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Zach Johnson wins dramatic Open Championship

Zach Johnson played a nearly perfect final round of golf to win his first major in eight years.

Zach Johnson played a nearly perfect final round of golf to win his first major in eight years.

The story going into The Open Championship was Jordan Spieth. The story going into the final day of the tournament was Paul Dunne. The story going into three-man playoff was Marc Leishman. And the story at the very end of The Open Championship was Zach Johnson.

Johnson won his second-ever major championship as he played a near-perfect final round at the Old Course in St. Andrews, Scotland, finishing the tournament at 15-under with a 66 on the par 72 in the final round.

But while Johnson finished early following an incredible 18-foot putt, Leishman completed a remarkable final two rounds of the tournament. After hitting just one-under before the cut, Leishman went eight-under in round three and six-round in round four to tie Johnson at 15-under. Meanwhile, Louis Oosthuizen was just steady the entire tournament and close out the 18th hole with a birdie to force a three-man playoff to determine the winner.

In that playoff featuring two former major winners, Leishman looked out of his element. His inspiring story came up short with two bogeys and two pars in the playoffs. Johnson, despite having nearly an hour lay-off from the time he finished his final round to when the playoff started, Johnson sunk two birdies on the first two holes of the playoffs and finished for par to stay one-under. Oosthuizen’s final putt to continue the playoff was just a little off and Johnson earned the Claret Jug.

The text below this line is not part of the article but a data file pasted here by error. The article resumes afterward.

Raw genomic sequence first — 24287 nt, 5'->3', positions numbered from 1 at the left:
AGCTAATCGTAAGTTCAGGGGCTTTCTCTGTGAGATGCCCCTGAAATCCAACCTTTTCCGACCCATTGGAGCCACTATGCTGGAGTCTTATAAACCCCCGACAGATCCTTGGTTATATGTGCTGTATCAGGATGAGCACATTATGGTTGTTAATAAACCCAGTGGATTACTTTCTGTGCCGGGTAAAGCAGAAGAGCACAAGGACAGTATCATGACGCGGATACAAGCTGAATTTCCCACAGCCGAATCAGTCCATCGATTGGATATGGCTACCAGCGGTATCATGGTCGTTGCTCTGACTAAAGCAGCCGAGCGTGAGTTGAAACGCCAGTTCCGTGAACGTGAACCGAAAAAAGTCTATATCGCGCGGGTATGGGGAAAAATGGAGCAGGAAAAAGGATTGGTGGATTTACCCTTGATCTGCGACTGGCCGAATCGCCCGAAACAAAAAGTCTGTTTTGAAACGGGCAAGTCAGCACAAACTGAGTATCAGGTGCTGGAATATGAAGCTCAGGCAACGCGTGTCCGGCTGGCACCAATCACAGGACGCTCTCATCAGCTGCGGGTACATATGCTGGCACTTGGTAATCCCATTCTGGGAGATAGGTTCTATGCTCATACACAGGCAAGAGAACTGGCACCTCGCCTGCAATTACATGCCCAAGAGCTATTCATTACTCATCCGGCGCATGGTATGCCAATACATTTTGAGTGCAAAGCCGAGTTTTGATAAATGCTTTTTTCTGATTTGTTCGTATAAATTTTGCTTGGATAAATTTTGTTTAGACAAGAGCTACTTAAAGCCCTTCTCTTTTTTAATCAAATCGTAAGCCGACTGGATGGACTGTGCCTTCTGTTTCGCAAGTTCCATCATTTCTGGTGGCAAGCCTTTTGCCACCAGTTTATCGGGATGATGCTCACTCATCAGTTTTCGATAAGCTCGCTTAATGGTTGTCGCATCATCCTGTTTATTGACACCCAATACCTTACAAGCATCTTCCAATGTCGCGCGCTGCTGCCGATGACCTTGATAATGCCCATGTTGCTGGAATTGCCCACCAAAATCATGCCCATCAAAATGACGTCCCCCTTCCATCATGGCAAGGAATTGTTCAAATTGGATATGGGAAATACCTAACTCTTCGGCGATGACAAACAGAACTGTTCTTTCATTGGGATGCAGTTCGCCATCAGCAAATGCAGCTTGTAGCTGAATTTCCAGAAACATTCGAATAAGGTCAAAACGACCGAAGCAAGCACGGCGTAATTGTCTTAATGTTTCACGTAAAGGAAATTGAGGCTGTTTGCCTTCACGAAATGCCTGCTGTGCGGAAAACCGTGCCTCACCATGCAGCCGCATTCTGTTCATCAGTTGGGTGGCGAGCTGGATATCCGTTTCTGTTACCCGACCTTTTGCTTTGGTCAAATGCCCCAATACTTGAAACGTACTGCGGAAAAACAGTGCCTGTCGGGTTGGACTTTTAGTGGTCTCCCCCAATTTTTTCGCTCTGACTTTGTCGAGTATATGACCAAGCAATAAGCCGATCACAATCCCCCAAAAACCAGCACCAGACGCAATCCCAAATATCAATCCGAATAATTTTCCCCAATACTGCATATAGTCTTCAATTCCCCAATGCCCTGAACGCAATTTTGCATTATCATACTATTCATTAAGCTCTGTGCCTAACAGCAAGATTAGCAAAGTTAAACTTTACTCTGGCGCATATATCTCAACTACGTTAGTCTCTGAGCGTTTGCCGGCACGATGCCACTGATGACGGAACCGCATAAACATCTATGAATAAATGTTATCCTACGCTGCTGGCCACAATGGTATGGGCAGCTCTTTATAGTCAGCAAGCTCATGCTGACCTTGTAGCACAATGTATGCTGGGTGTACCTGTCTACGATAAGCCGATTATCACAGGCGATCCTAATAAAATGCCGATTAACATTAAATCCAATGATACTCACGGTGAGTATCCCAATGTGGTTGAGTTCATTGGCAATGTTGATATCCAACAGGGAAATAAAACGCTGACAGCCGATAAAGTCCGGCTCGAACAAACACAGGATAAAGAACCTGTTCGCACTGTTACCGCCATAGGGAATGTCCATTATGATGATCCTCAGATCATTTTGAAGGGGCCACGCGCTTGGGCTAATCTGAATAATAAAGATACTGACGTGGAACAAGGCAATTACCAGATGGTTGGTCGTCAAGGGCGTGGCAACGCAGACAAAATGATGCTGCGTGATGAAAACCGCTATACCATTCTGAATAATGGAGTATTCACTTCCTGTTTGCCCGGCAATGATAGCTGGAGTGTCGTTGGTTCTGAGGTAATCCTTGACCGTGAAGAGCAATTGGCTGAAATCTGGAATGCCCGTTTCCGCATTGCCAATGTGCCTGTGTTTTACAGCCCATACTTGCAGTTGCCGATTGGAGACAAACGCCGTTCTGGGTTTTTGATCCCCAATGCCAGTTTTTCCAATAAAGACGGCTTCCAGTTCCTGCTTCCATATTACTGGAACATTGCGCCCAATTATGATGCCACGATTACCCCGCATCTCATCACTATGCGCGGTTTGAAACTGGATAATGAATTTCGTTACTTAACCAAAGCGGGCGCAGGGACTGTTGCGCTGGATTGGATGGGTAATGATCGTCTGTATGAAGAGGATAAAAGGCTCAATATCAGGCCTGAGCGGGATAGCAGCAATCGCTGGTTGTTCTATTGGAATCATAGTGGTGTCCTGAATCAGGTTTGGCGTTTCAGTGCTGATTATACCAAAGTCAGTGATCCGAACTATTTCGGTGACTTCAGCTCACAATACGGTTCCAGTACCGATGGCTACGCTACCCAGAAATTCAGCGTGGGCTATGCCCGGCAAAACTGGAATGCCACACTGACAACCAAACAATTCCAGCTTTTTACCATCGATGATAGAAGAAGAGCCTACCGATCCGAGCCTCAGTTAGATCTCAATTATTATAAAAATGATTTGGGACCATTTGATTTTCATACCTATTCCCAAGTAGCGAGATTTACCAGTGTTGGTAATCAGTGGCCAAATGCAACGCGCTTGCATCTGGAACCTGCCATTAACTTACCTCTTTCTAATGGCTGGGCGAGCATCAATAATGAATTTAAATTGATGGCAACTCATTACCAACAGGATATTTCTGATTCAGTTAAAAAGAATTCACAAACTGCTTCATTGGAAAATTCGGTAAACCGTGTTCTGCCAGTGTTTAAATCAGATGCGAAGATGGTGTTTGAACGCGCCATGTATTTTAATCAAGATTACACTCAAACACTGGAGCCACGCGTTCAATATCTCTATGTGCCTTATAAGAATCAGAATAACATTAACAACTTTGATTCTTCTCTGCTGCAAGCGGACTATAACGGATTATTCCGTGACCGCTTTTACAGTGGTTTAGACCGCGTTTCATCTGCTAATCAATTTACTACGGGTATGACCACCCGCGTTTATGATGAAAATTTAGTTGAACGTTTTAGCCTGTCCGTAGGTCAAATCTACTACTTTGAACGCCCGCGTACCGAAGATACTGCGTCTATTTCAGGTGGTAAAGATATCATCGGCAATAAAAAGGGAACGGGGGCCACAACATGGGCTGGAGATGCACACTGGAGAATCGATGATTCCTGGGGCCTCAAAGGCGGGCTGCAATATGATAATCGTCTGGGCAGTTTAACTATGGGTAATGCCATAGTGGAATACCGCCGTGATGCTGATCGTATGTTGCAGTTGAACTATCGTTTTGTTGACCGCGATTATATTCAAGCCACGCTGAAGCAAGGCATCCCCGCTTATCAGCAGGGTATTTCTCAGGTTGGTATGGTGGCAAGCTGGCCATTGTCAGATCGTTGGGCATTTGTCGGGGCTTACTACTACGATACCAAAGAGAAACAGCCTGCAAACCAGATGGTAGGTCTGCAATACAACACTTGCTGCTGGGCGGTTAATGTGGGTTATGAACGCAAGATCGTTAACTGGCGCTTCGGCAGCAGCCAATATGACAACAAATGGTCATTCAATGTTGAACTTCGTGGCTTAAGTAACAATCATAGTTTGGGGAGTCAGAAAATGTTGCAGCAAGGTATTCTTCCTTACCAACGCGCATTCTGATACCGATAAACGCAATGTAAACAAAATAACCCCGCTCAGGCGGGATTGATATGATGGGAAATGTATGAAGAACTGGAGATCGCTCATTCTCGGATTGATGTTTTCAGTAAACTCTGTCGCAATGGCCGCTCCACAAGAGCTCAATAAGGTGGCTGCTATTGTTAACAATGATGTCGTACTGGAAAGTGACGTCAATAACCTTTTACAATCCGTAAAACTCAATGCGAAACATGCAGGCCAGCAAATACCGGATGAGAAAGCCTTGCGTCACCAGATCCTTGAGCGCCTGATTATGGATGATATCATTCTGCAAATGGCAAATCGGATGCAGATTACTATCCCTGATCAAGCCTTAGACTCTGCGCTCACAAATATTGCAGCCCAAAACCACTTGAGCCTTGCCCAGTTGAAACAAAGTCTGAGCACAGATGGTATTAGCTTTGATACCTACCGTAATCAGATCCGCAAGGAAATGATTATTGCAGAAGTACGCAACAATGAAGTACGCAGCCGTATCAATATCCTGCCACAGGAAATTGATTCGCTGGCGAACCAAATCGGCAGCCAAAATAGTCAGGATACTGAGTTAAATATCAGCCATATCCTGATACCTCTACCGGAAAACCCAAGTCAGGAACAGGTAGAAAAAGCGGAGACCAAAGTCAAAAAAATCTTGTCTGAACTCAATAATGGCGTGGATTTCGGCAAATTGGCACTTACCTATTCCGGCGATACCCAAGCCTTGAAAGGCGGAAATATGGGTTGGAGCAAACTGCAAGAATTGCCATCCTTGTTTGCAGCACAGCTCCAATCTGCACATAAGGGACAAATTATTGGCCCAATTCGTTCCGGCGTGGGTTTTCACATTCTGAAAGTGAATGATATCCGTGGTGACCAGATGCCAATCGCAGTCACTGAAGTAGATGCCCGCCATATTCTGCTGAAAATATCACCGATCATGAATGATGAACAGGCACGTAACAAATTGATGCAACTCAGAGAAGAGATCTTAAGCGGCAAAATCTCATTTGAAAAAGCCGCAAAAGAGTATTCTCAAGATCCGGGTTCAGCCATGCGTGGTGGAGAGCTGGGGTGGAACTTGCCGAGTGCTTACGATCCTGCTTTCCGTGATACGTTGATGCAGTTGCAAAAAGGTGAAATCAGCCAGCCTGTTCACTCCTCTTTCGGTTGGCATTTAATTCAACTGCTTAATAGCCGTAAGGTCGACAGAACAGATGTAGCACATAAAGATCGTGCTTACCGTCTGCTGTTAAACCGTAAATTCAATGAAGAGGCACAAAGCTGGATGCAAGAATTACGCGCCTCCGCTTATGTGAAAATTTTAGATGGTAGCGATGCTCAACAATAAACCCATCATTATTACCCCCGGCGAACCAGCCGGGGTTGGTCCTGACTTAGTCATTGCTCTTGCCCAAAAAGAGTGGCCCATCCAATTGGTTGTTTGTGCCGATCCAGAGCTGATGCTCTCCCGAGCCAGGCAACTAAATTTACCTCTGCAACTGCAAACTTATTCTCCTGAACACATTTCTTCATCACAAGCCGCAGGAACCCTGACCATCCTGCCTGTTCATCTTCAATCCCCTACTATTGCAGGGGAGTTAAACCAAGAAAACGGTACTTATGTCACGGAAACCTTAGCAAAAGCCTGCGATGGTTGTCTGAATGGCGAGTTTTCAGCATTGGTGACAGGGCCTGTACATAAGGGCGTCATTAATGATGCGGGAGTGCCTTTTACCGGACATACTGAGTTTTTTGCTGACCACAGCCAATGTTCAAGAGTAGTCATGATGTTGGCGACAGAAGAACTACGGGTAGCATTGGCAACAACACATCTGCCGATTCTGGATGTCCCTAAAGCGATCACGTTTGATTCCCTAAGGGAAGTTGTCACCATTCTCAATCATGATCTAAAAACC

It was Johnson’s first first major championship since he won the Masters in 2007. Since then, he has not really come all that close to winning another major. The closest he has come since 2010, however, was in the 2013 Open Championship when he finished sixth. This year, he finished tied for ninth in the Masters and had a pretty unforgettable U.S. Open.

In this tournament, he may not have killed the ball off the tee but dominated with his wedge game and putting.

Leishman has been a largely forgettable golfer with just one PGA Tour win in his career but bogeyed just one time in the final two rounds. A great result for a man who went through so much personal tragedy and nearly left the game earlier this year.

Leishman’s wife, Audrey, survived a series of infections that put her in a coma earlier this year. She had flu-like symptoms, then strep throat. That turned into pneumonia and acute respiratory distress syndrome and toxic shock syndrome. While that was going on, Leishman withdrew from the Masters and considered leaving golf to take care of his young kids. She pulled through and it gave him perspective that if the worst he has to worry about is a double-bogey, then he has it pretty good.

Jordan Spieth may not have joined the history Ben Hogan made by winning a third-straight major, but the 21-year-old is still clearly one of the greatest golfers in the world.